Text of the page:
The Nazi death camps and the mushroom cloud of nuclear explosion are the two most potent images of the mass killings of the twentieth century. As World War II ended and the cold war began, the fear of nuclear annihilation hung like a cloud over the otherwise complacent consumerism of the Eisenhower era. The new technologies of mass death exacted incalculable costs, draining the treasuries of the United States and the Soviet Union and engendering widespread apocalyptic fatalism, distrust of government, and environmental degradation.
The advent of nuclear weapons fundamentally altered both the nature of war and the relationship of the military with the rest of society. A 1995 study by John Pike, the director of the space policy project at the Federation of American Scientists, revealed that the cost of nuclear weapons has constituted about one-fourth to one-third of the entire American military budget since 1945. President Eisenhower, in his farewell speech on the threats posed by the "military-industrial complex," warned of the potential of new technology to dominate the social order in unforeseen ways. The "social system which researches, chooses it, produces it, polices it, justifies it, and maintains it in being," observed British social historian E. P. Thompson, orients its "entire economic, scientific, political, and ideological support-system to that weapons system" (Wieseltier 1983, p. 10).
Throughout the cold war, U.S. intelligence reports exaggerated the numbers and pace of development of the Soviet Union's production of bombs and long-range nuclear forces, thus spurring further escalations of the arms race and the expansion of the military-industrial complex. In the 1950s there was the bomber gap, in the 1960s it was the missile gap, in the 1970s the civilian defense gap, and in the 1980s the military spending gap. The Soviet Union and the members of the NATO alliance developed tens of thousands of increasingly sophisticated nuclear weapons and delivery systems (e.g., cannons, bombers, land- and submarine-based intercontinental ballistic missiles) and various means of protecting them (e.g., hardened underground silos, mobile launchers, antiballistic missiles). With the possible exception of the hydrogen bomb, every advance in nuclear weaponry—from the neutron bomb and X-ray warheads to the soldier-carried Davy Crockett fission bomb—was the product of American ingenuity and determination.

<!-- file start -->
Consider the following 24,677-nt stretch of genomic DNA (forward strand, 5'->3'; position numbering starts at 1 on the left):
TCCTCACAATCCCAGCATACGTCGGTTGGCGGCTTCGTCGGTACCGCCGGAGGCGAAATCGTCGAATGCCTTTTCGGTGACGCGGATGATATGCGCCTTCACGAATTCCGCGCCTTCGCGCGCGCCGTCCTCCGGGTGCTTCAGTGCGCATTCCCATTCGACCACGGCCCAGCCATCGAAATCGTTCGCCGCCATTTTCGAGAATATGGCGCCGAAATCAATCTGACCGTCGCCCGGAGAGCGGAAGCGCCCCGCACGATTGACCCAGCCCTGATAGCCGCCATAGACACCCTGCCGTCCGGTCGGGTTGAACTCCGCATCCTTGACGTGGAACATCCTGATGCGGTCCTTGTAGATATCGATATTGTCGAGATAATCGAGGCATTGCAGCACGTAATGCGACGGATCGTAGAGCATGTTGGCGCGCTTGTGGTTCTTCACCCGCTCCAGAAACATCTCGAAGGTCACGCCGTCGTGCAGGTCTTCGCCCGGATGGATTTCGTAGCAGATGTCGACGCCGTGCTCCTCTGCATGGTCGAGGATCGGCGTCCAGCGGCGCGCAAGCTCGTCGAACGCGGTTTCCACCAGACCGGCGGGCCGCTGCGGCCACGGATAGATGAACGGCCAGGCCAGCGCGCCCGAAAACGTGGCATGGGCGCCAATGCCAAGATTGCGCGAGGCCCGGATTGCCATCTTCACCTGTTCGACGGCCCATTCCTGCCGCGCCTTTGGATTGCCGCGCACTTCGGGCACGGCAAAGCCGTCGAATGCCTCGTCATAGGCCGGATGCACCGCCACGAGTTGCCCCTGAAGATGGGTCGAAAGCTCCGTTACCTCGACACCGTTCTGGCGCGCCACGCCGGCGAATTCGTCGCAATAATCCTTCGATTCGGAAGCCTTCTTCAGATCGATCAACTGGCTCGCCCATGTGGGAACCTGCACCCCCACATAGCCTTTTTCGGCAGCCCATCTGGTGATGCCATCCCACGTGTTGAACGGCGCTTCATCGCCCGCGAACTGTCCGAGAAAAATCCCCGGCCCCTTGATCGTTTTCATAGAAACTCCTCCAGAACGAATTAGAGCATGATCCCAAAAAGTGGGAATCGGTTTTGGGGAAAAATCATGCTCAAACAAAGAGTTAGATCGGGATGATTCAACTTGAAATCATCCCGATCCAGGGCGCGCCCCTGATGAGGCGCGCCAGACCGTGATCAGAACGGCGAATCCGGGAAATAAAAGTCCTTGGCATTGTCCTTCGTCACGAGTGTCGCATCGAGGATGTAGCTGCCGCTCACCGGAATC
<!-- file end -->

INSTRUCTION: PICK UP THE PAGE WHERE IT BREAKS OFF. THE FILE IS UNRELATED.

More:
A Brief History of Cold War Nuclear Developments
During World War II, while German research resources were largely invested in developing the V-1 and V-2 guided missiles, similar investments were being made by the United States and selected allies in producing the ultimate bomb through the highly secret Manhattan Project. The first nuclear device was detonated before dawn on July 16, 1945, at the Alamogordo Test Range in south central New Mexico. Within two months, atomic bombs were dropped on the Japanese cities of Hiroshima and Nagasaki. The U.S. government claimed that these bombings were necessary to shorten the war and avoid the anticipated heavy casualties of a land invasion of Japan, but later revisionist historians have disputed that motivation, claiming rather that the blasts were intended as an advertisement of American power over the Soviet Union.
The United States continued to develop the new weaponry despite the fact the war had concluded. Whether this was the reason why the Soviet Union embarked on its own weapon program, or if it would have done so if the U.S. had ceased production, remains a matter of debate. The Soviets deeply feared that the United States, having demonstrated its willingness to use the weapon on civilian populations, might not hesitate to do so again during the cold war. Two weeks after Hiroshima's destruction, Stalin ordered a crash program to develop an atomic bomb using Gulag prisoners to mine uranium and construct weapons facilities, putting the needs of his people behind those of the bomb. The race for nuclear supremacy had begun.
The 1940s saw the dawn of the cold war: the Soviet blockade of Berlin, Mao's victory over the Nationalists in China, discoveries and accusations of espionage, and, in September 1949, evidence that the Russians had tested their own bomb. Major General Curtis LeMay, head of the newly formed Strategic Air Command, was ordered to prepare his Air Force unit for possible atomic attack. His first war plan, based on a concept called "killing a nation," involved attacking seventy Soviet cities with 133 atomic bombs.